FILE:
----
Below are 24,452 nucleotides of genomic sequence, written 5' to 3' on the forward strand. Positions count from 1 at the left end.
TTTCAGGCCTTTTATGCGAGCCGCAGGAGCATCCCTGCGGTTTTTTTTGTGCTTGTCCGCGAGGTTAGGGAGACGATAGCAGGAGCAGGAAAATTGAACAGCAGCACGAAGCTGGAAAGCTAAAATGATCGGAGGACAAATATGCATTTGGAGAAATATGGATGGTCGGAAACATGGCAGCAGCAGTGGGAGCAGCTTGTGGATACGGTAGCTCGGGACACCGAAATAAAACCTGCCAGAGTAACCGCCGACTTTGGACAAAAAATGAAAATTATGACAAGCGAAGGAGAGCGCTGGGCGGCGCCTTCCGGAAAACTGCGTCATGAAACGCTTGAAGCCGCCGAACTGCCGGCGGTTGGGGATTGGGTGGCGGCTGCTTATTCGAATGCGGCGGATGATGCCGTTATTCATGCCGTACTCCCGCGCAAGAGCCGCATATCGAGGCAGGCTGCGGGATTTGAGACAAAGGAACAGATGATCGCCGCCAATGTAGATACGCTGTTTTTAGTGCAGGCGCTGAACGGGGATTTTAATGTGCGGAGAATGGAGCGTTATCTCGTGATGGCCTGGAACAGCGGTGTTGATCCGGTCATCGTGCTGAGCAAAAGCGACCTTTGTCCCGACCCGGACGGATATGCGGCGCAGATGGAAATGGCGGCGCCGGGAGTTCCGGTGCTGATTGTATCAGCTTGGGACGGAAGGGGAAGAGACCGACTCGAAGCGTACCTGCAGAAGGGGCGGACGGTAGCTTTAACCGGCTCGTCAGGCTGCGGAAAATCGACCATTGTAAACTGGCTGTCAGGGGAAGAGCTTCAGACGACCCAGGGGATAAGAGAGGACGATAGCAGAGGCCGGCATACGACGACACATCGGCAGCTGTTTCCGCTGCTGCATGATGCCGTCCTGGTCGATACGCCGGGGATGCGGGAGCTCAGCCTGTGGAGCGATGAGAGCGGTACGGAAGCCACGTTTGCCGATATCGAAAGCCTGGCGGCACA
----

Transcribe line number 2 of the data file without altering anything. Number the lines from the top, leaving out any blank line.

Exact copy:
TTTCAGGCCTTTTATGCGAGCCGCAGGAGCATCCCTGCGGTTTTTTTTGTGCTTGTCCGCGAGGTTAGGGAGACGATAGCAGGAGCAGGAAAATTGAACAGCAGCACGAAGCTGGAAAGCTAAAATGATCGGAGGACAAATATGCATTTGGAGAAATATGGATGGTCGGAAACATGGCAGCAGCAGTGGGAGCAGCTTGTGGATACGGTAGCTCGGGACACCGAAATAAAACCTGCCAGAGTAACCGCCGACTTTGGACAAAAAATGAAAATTATGACAAGCGAAGGAGAGCGCTGGGCGGCGCCTTCCGGAAAACTGCGTCATGAAACGCTTGAAGCCGCCGAACTGCCGGCGGTTGGGGATTGGGTGGCGGCTGCTTATTCGAATGCGGCGGATGATGCCGTTATTCATGCCGTACTCCCGCGCAAGAGCCGCATATCGAGGCAGGCTGCGGGATTTGAGACAAAGGAACAGATGATCGCCGCCAATGTAGATACGCTGTTTTTAGTGCAGGCGCTGAACGGGGATTTTAATGTGCGGAGAATGGAGCGTTATCTCGTGATGGCCTGGAACAGCGGTGTTGATCCGGTCATCGTGCTGAGCAAAAGCGACCTTTGTCCCGACCCGGACGGATATGCGGCGCAGATGGAAATGGCGGCGCCGGGAGTTCCGGTGCTGATTGTATCAGCTTGGGACGGAAGGGGAAGAGACCGACTCGAAGCGTACCTGCAGAAGGGGCGGACGGTAGCTTTAACCGGCTCGTCAGGCTGCGGAAAATCGACCATTGTAAACTGGCTGTCAGGGGAAGAGCTTCAGACGACCCAGGGGATAAGAGAGGACGATAGCAGAGGCCGGCATACGACGACACATCGGCAGCTGTTTCCGCTGCTGCATGATGCCGTCCTGGTCGATACGCCGGGGATGCGGGAGCTCAGCCTGTGGAGCGATGAGAGCGGTACGGAAGCCACGTTTGCCGATATCGAAAGCCTGGCGGCACA